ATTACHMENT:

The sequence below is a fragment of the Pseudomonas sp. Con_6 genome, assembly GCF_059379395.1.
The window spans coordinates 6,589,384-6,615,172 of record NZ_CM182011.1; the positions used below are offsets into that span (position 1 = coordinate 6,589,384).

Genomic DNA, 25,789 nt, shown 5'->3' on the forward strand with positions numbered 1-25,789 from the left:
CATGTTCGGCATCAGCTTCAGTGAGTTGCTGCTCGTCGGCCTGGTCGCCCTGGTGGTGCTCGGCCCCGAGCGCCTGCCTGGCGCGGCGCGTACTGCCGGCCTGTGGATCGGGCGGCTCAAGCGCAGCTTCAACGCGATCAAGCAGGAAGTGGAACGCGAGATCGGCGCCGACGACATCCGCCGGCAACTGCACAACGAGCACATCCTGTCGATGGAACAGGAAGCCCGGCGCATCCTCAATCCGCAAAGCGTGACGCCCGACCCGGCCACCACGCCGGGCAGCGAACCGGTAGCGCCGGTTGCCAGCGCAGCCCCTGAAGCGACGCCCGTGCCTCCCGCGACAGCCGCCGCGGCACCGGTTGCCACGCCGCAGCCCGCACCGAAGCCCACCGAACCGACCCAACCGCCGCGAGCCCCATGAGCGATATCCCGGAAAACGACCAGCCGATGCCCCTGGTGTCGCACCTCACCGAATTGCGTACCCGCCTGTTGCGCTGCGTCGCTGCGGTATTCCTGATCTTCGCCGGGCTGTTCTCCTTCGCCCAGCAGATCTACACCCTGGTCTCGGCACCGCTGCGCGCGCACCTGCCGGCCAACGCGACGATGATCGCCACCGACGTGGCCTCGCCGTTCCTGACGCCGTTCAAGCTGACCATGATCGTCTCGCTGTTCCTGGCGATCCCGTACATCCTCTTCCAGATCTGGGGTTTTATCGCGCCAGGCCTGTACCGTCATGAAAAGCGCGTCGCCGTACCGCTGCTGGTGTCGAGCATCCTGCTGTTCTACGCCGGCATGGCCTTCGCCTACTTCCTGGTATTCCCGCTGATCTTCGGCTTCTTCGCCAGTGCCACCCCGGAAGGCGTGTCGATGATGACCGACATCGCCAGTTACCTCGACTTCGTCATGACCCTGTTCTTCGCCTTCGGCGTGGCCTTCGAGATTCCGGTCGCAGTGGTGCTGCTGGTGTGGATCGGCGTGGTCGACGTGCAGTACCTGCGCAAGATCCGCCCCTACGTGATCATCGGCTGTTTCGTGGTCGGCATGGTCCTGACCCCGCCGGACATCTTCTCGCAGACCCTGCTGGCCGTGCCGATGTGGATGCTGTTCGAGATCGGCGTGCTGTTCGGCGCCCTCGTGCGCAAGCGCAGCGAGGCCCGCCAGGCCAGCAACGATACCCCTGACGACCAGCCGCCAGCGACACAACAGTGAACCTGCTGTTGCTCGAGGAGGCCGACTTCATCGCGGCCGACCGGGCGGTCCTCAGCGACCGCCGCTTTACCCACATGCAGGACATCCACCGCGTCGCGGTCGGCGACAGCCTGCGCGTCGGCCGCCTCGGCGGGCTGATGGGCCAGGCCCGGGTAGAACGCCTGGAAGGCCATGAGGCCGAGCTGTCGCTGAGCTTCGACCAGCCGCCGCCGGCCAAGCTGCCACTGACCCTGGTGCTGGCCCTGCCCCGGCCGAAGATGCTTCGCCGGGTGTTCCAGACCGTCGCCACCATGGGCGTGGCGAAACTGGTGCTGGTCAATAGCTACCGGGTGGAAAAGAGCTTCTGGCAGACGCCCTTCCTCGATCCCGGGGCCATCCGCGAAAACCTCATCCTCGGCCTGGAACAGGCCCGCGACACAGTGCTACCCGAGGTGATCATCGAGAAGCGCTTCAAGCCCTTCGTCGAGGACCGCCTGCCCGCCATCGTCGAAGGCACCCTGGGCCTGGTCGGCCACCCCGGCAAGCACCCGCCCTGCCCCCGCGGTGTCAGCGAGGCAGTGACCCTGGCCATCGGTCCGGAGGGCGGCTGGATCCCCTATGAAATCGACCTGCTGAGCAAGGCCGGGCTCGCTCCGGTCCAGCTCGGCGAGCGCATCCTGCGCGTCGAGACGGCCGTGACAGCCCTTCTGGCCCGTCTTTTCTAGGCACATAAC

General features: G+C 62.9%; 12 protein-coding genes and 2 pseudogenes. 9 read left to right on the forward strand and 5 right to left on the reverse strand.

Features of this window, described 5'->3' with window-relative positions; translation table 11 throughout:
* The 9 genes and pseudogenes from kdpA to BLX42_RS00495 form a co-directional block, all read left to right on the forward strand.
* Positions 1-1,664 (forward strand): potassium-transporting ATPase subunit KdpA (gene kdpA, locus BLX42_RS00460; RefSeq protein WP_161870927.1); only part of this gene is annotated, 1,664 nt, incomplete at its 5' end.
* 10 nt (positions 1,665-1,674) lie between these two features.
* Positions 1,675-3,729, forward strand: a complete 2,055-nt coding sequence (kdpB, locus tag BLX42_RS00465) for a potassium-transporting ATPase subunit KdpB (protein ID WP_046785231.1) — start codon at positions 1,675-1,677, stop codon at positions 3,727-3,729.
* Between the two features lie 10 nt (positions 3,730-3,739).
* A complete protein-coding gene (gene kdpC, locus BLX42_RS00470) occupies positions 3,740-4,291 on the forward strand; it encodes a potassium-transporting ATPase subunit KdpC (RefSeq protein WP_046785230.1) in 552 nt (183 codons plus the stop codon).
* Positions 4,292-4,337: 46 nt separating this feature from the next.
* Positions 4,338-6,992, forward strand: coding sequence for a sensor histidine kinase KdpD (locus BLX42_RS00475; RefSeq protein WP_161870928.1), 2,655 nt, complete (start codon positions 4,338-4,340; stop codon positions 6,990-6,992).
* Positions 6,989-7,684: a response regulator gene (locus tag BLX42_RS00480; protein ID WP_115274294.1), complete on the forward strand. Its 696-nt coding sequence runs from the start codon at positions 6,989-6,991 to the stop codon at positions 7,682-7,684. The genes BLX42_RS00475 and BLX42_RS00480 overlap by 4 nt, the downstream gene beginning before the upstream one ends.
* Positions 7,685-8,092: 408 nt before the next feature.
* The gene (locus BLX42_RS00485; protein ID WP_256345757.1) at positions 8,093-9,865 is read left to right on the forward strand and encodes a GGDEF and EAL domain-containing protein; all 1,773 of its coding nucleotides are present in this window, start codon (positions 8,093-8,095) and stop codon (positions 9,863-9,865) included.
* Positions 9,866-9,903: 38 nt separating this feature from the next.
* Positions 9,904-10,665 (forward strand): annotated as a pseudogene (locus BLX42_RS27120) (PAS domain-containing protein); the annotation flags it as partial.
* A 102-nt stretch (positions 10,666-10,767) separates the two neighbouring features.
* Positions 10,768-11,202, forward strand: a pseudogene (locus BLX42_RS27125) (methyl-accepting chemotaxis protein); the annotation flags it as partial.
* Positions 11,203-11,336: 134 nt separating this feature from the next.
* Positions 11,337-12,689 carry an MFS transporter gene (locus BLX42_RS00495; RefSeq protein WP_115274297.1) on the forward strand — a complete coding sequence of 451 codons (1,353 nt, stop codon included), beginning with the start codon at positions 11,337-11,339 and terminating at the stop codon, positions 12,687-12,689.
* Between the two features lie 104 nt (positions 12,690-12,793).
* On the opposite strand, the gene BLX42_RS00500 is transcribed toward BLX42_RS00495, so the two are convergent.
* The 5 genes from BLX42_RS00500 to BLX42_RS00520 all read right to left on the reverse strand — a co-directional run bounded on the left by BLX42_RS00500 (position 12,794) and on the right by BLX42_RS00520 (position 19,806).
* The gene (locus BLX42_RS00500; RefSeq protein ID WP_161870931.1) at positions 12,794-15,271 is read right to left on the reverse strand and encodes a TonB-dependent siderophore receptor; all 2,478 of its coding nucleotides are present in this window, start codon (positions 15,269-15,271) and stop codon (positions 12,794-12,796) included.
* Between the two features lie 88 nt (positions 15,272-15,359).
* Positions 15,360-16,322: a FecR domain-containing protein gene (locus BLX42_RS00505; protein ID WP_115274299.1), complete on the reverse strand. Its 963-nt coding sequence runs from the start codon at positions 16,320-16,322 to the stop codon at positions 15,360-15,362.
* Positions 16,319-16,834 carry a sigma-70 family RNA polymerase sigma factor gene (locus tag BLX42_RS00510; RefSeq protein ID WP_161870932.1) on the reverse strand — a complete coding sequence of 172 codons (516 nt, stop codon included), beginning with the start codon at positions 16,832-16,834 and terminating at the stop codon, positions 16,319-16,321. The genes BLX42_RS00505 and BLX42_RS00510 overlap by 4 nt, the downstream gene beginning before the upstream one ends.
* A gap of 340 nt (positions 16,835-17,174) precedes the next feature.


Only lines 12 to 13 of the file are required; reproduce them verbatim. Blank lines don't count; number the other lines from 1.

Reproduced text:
* A complete protein-coding gene (gene kdpC, locus BLX42_RS00470) occupies positions 3,740-4,291 on the forward strand; it encodes a potassium-transporting ATPase subunit KdpC (RefSeq protein WP_046785230.1) in 552 nt (183 codons plus the stop codon).
* Positions 4,292-4,337: 46 nt separating this feature from the next.